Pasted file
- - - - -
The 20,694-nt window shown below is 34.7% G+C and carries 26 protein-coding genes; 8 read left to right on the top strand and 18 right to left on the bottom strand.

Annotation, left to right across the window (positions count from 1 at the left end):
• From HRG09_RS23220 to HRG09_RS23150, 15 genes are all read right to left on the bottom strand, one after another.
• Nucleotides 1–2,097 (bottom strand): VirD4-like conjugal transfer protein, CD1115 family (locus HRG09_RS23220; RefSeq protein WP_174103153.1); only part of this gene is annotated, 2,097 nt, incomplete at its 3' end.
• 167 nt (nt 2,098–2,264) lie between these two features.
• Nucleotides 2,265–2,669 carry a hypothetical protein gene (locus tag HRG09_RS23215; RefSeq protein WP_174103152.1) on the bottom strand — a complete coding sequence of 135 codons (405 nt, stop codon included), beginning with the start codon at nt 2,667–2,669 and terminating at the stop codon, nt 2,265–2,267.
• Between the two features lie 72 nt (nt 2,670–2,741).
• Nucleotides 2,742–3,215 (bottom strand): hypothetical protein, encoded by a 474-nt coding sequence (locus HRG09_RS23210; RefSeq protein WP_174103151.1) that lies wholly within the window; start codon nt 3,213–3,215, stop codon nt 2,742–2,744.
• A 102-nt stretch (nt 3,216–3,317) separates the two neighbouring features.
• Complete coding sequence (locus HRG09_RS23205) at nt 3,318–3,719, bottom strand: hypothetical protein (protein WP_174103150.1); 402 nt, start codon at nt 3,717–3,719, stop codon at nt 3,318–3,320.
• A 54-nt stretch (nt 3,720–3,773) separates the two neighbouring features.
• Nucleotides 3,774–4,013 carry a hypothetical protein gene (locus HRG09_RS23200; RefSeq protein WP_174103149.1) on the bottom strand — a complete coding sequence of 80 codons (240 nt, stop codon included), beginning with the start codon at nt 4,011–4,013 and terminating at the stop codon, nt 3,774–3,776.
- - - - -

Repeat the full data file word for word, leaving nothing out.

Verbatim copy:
The 20,694-nt window shown below is 34.7% G+C and carries 26 protein-coding genes; 8 read left to right on the top strand and 18 right to left on the bottom strand.

Annotation, left to right across the window (positions count from 1 at the left end):
• From HRG09_RS23220 to HRG09_RS23150, 15 genes are all read right to left on the bottom strand, one after another.
• Nucleotides 1–2,097 (bottom strand): VirD4-like conjugal transfer protein, CD1115 family (locus HRG09_RS23220; RefSeq protein WP_174103153.1); only part of this gene is annotated, 2,097 nt, incomplete at its 3' end.
• 167 nt (nt 2,098–2,264) lie between these two features.
• Nucleotides 2,265–2,669 carry a hypothetical protein gene (locus tag HRG09_RS23215; RefSeq protein WP_174103152.1) on the bottom strand — a complete coding sequence of 135 codons (405 nt, stop codon included), beginning with the start codon at nt 2,667–2,669 and terminating at the stop codon, nt 2,265–2,267.
• Between the two features lie 72 nt (nt 2,670–2,741).
• Nucleotides 2,742–3,215 (bottom strand): hypothetical protein, encoded by a 474-nt coding sequence (locus HRG09_RS23210; RefSeq protein WP_174103151.1) that lies wholly within the window; start codon nt 3,213–3,215, stop codon nt 2,742–2,744.
• A 102-nt stretch (nt 3,216–3,317) separates the two neighbouring features.
• Complete coding sequence (locus HRG09_RS23205) at nt 3,318–3,719, bottom strand: hypothetical protein (protein WP_174103150.1); 402 nt, start codon at nt 3,717–3,719, stop codon at nt 3,318–3,320.
• A 54-nt stretch (nt 3,720–3,773) separates the two neighbouring features.
• Nucleotides 3,774–4,013 carry a hypothetical protein gene (locus HRG09_RS23200; RefSeq protein WP_174103149.1) on the bottom strand — a complete coding sequence of 80 codons (240 nt, stop codon included), beginning with the start codon at nt 4,011–4,013 and terminating at the stop codon, nt 3,774–3,776.